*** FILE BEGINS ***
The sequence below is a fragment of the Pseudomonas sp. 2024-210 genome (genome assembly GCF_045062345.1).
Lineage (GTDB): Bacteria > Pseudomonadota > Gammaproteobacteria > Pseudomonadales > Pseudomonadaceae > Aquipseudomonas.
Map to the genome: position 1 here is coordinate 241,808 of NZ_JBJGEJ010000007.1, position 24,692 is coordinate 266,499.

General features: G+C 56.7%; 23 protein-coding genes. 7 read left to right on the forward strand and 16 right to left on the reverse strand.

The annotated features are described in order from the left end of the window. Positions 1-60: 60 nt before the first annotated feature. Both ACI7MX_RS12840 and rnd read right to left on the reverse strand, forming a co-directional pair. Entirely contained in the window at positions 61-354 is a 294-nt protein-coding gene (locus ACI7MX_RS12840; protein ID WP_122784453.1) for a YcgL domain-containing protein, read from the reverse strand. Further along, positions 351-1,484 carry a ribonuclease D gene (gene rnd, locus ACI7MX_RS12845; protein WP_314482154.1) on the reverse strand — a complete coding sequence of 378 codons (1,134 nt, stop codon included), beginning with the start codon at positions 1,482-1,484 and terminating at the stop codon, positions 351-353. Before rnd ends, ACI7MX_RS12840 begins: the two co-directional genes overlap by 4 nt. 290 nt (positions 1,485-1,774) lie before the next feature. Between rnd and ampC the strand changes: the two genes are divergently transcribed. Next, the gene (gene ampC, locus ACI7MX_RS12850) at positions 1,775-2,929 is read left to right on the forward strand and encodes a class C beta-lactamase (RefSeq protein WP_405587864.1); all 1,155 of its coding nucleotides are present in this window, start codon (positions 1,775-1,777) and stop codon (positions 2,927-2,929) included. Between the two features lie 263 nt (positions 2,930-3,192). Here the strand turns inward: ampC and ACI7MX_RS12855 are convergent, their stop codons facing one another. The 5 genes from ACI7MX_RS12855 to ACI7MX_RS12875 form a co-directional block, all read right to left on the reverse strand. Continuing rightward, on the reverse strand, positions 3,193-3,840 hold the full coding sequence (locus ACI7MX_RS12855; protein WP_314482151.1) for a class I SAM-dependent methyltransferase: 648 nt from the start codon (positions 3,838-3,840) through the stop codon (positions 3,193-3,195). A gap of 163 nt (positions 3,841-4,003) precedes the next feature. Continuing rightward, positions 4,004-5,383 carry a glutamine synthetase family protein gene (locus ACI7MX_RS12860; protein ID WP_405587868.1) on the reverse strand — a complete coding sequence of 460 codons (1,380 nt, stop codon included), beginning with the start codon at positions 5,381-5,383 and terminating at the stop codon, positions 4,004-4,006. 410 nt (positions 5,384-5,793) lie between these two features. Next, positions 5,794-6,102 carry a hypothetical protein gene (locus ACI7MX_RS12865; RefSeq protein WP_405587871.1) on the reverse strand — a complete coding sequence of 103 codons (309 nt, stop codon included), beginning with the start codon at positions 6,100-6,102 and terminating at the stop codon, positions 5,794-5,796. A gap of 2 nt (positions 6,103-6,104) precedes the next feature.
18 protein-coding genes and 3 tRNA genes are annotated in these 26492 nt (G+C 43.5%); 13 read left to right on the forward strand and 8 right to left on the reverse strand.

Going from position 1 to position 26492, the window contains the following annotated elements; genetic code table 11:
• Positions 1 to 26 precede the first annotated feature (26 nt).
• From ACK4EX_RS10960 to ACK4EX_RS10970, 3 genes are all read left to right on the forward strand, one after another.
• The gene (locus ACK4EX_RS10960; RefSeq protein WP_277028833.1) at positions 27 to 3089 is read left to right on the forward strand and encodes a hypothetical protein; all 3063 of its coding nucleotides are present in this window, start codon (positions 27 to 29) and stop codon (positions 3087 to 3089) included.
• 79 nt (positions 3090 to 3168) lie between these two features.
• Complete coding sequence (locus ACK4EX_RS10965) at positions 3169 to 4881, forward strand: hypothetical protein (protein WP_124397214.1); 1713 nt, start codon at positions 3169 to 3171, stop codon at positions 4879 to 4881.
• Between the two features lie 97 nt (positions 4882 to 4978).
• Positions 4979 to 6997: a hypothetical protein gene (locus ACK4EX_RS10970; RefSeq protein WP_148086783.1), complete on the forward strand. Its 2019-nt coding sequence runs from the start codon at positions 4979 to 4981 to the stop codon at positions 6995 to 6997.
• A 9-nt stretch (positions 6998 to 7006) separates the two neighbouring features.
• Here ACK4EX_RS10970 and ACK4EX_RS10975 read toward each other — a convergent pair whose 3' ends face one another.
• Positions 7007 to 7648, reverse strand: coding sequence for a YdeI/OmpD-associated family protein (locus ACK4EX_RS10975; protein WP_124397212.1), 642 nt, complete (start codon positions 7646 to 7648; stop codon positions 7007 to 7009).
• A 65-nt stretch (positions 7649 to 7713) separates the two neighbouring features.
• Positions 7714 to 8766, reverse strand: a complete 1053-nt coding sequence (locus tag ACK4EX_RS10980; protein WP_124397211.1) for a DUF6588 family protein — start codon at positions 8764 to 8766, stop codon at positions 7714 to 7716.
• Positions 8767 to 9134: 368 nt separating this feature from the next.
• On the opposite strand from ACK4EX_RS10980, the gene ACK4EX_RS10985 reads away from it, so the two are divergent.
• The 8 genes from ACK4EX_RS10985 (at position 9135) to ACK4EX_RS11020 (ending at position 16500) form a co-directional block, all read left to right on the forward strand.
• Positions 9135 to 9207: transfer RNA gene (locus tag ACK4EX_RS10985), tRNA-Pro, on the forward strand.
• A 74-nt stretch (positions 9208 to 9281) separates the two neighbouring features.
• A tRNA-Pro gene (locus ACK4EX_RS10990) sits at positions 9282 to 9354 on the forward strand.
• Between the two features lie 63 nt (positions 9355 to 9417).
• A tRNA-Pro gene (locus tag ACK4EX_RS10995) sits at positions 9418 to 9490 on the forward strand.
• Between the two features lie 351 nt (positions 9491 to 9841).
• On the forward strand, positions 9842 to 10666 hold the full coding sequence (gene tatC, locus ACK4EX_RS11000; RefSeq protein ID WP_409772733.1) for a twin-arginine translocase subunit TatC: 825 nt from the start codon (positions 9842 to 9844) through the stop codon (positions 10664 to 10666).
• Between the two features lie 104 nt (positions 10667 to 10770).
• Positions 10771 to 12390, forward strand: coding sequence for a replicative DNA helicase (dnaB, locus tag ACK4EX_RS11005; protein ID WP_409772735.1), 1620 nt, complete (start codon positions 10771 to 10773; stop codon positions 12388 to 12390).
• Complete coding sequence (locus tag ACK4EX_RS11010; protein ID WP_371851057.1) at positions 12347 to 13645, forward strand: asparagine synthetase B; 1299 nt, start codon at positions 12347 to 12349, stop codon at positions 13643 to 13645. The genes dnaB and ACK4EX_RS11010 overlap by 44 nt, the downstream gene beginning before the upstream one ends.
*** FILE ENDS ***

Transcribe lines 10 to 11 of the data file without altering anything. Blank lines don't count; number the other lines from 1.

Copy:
• The gene (locus ACK4EX_RS10960; RefSeq protein WP_277028833.1) at positions 27 to 3089 is read left to right on the forward strand and encodes a hypothetical protein; all 3063 of its coding nucleotides are present in this window, start codon (positions 27 to 29) and stop codon (positions 3087 to 3089) included.
• 79 nt (positions 3090 to 3168) lie between these two features.